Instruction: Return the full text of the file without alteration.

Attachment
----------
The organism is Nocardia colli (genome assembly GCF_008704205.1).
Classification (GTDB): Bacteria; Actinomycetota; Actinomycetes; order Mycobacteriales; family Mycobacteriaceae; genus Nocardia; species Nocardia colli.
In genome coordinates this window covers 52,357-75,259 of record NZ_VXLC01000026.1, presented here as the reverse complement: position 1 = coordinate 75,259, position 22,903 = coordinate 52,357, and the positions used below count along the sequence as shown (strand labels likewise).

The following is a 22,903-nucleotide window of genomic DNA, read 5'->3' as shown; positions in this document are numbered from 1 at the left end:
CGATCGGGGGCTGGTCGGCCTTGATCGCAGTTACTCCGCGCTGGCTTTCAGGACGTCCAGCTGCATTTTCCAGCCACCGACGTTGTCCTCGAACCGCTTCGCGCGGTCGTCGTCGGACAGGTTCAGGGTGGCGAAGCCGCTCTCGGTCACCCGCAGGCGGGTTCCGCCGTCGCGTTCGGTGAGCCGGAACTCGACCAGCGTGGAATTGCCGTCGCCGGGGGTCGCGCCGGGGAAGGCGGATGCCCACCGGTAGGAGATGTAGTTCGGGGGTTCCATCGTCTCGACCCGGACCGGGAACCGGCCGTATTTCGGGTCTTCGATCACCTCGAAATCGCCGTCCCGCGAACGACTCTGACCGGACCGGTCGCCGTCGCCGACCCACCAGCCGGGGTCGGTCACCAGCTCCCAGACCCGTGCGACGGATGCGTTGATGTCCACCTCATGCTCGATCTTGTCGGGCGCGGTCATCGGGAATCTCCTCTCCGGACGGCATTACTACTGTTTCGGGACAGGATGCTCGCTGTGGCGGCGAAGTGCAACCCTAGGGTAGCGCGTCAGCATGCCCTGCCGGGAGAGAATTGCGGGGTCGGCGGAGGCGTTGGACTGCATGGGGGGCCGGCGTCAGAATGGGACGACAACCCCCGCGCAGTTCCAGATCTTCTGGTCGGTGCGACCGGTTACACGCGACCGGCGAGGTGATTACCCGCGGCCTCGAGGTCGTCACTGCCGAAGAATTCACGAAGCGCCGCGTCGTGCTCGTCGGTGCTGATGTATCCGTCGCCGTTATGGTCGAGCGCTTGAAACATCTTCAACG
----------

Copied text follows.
The organism is Nocardia colli (genome assembly GCF_008704205.1).
Classification (GTDB): Bacteria; Actinomycetota; Actinomycetes; order Mycobacteriales; family Mycobacteriaceae; genus Nocardia; species Nocardia colli.
In genome coordinates this window covers 52,357-75,259 of record NZ_VXLC01000026.1, presented here as the reverse complement: position 1 = coordinate 75,259, position 22,903 = coordinate 52,357, and the positions used below count along the sequence as shown (strand labels likewise).

The following is a 22,903-nucleotide window of genomic DNA, read 5'->3' as shown; positions in this document are numbered from 1 at the left end:
CGATCGGGGGCTGGTCGGCCTTGATCGCAGTTACTCCGCGCTGGCTTTCAGGACGTCCAGCTGCATTTTCCAGCCACCGACGTTGTCCTCGAACCGCTTCGCGCGGTCGTCGTCGGACAGGTTCAGGGTGGCGAAGCCGCTCTCGGTCACCCGCAGGCGGGTTCCGCCGTCGCGTTCGGTGAGCCGGAACTCGACCAGCGTGGAATTGCCGTCGCCGGGGGTCGCGCCGGGGAAGGCGGATGCCCACCGGTAGGAGATGTAGTTCGGGGGTTCCATCGTCTCGACCCGGACCGGGAACCGGCCGTATTTCGGGTCTTCGATCACCTCGAAATCGCCGTCCCGCGAACGACTCTGACCGGACCGGTCGCCGTCGCCGACCCACCAGCCGGGGTCGGTCACCAGCTCCCAGACCCGTGCGACGGATGCGTTGATGTCCACCTCATGCTCGATCTTGTCGGGCGCGGTCATCGGGAATCTCCTCTCCGGACGGCATTACTACTGTTTCGGGACAGGATGCTCGCTGTGGCGGCGAAGTGCAACCCTAGGGTAGCGCGTCAGCATGCCCTGCCGGGAGAGAATTGCGGGGTCGGCGGAGGCGTTGGACTGCATGGGGGGCCGGCGTCAGAATGGGACGACAACCCCCGCGCAGTTCCAGATCTTCTGGTCGGTGCGACCGGTTACACGCGACCGGCGAGGTGATTACCCGCGGCCTCGAGGTCGTCACTGCCGAAGAATTCACGAAGCGCCGCGTCGTGCTCGTCGGTGCTGATGTATCCGTCGCCGTTATGGTCGAGCGCTTGAAACATCTTCAACG